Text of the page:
Jay Gruden on Trent Williams' holdout: 'No updates whatsoever'

The Redskins are now less than three weeks away from taking the field in Philadelphia to kick off their regular season on Sept. 8, and Washington's cornerstone left tackle has still yet to report to the team.

As the Burgundy and Gold gear up for their third preseason game against the Atlanta Falcons on Thursday, left tackle Trent Williams continues to hold out.

After the Redskins practice on Monday concluded, head coach Jay Gruden was asked if he had any updates on the situation. He immediately shot that down.

"There are no updates whatsoever," he said.

The third preseason game is usually the 'dress rehearsal' for the regular season, with the starters playing close to a half before the reserves enter. But No. 71 still remains absent from Redskins Park and has given the team zero indication whether he plans on returning or not.

For now, Washington must roll with the players they have present. 

"We're preparing with the guys we have right now," Gruden said. "That's all we can do. We're getting Geron [Christianson] ready. We're getting [Donald] Penn ready. So we'll go that route."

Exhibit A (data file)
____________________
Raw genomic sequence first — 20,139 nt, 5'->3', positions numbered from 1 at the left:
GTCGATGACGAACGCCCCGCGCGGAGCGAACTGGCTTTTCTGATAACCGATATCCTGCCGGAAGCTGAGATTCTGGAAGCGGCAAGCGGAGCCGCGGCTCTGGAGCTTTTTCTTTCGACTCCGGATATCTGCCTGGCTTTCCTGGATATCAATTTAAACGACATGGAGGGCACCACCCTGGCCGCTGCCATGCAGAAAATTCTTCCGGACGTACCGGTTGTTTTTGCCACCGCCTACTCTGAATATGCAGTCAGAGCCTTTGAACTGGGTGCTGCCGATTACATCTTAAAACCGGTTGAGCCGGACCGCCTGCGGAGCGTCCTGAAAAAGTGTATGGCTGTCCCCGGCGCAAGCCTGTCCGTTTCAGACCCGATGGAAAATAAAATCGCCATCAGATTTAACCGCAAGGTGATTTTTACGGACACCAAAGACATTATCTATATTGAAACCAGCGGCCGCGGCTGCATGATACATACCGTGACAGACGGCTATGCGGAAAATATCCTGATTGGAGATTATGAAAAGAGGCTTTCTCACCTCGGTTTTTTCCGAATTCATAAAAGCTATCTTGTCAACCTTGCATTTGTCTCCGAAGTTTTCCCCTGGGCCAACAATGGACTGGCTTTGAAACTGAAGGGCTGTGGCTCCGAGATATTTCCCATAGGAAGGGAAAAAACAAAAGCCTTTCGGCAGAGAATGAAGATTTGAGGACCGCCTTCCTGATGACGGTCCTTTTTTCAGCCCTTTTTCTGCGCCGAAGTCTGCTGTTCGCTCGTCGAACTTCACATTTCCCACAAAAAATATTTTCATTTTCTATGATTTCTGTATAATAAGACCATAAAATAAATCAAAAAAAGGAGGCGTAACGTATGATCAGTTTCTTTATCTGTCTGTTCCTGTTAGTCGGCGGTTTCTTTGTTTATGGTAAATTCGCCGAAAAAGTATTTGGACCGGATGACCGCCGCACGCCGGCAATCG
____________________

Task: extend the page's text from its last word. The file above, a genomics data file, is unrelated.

Throughout his holdout, Williams has chosen to remain silent. He has not spoken publicly once since the start, and the actual reasons he has still yet to show up still remain in the rumor phase. He has reportedly made it clear he doesn't plan to return, and other teams have reached out about a potential trade.

Redskins running back Adrian Peterson, one of Williams' longtime close friends, doesn't even know what Williams plans to do.

"I shot my shot. I know how Trent is, so I just left it alone," Peterson told reporters last week. "After we talked that first time about it, I wasn't going to be the guy that was going to pester him or anything like that... I wouldn't be surprised if he didn't come back, and if he did, I wouldn't be surprised. That's honestly where I sit."

When asked on Monday if he had communicated with Williams during his absence, Gruden refused to give reporters a clear answer.

"Talked? Maybe," Gruden said on his communication with the Redskins' Silverback. "Texted, talked, maybe. It is what it is right now. He's not here, so we're going to talk about the people we have."

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Despite some tears, youth football helped Chris Thompson discover his love for the game

Despite some tears, youth football helped Chris Thompson discover his love for the game

Maybe Chris Thompson was always destined to end up with the Redskins.